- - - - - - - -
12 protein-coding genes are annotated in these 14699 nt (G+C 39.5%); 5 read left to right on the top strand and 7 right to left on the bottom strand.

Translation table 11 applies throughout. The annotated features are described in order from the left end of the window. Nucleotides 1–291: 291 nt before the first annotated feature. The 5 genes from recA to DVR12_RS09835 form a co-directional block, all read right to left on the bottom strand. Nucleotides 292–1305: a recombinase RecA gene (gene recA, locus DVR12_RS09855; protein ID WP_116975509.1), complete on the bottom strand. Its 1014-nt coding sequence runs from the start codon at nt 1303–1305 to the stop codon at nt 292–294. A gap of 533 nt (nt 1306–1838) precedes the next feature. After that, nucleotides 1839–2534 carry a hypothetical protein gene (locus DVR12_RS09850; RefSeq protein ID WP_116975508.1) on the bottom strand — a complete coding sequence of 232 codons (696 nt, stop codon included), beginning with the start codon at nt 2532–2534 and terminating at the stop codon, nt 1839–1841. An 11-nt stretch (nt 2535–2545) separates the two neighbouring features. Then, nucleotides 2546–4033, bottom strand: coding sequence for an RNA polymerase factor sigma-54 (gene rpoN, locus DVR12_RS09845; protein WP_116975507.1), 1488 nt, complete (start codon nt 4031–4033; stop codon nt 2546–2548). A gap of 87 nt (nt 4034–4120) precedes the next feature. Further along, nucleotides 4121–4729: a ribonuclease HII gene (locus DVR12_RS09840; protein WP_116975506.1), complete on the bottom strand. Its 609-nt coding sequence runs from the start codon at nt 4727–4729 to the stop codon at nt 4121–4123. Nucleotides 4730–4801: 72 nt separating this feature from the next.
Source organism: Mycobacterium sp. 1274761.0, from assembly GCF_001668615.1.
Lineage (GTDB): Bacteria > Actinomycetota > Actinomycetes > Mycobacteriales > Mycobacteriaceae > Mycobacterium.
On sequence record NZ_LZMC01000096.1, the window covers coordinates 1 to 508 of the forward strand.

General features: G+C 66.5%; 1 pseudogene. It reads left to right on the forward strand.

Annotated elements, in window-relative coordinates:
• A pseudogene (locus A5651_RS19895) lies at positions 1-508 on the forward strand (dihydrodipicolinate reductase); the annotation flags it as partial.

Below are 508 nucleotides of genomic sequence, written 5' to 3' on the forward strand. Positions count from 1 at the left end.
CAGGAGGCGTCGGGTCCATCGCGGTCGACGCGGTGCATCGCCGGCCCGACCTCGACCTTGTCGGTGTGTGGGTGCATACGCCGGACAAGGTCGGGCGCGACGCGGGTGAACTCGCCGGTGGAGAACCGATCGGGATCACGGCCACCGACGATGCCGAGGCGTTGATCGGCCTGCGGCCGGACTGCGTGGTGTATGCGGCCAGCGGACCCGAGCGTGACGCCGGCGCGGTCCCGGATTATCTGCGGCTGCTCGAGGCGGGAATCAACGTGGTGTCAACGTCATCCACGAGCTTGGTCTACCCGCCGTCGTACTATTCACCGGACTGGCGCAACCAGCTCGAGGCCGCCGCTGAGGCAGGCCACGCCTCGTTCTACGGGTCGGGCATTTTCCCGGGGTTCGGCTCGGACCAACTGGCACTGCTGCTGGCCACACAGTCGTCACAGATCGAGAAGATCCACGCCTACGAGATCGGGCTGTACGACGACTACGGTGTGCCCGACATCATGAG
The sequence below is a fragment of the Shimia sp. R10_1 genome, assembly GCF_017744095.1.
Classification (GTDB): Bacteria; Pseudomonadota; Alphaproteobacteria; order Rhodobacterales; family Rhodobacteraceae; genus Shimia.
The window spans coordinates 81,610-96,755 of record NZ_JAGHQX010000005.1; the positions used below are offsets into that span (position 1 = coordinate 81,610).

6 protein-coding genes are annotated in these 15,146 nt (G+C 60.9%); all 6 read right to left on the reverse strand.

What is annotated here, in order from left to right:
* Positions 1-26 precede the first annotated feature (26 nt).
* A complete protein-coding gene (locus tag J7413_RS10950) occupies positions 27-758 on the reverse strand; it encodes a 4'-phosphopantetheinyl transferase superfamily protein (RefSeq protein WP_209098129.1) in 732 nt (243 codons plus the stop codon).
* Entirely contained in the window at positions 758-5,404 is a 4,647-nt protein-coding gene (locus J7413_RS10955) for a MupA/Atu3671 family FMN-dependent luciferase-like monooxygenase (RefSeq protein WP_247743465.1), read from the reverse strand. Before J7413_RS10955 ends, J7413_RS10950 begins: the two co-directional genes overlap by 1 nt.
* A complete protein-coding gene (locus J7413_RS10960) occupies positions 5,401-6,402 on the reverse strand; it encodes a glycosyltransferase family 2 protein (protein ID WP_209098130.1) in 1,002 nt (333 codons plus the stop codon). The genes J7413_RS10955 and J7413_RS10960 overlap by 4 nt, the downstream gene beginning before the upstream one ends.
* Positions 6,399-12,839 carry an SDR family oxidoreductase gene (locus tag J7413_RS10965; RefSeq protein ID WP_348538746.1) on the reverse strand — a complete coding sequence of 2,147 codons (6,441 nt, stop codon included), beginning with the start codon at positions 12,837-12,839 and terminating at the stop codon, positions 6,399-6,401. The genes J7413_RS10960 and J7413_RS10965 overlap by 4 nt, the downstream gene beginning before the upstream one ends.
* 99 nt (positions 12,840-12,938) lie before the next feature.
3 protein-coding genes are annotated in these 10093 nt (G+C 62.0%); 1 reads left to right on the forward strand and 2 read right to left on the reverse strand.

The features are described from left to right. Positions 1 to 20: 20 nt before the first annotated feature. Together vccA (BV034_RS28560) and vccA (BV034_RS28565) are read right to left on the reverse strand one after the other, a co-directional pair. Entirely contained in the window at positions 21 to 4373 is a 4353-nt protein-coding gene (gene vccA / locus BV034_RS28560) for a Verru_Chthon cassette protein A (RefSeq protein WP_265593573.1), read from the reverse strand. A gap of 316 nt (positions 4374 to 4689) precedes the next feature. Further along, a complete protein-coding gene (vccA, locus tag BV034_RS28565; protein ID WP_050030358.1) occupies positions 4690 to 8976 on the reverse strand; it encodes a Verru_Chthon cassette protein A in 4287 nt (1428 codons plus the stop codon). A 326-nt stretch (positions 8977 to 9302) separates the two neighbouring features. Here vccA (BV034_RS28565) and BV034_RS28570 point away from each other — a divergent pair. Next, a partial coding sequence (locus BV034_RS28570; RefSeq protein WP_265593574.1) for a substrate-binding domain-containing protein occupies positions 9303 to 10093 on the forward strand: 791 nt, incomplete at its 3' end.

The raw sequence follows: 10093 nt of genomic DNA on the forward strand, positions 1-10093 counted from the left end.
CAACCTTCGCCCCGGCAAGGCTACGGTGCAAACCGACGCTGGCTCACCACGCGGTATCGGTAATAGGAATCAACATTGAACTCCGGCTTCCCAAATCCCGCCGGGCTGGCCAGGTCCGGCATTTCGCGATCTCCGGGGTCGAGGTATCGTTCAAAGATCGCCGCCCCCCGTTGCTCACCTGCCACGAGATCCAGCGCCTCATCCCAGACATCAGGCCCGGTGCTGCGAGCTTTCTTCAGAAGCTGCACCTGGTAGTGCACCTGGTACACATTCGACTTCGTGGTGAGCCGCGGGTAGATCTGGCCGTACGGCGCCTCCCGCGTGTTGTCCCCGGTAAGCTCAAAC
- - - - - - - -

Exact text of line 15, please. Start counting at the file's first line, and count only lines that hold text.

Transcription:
What is annotated here, in order from left to right: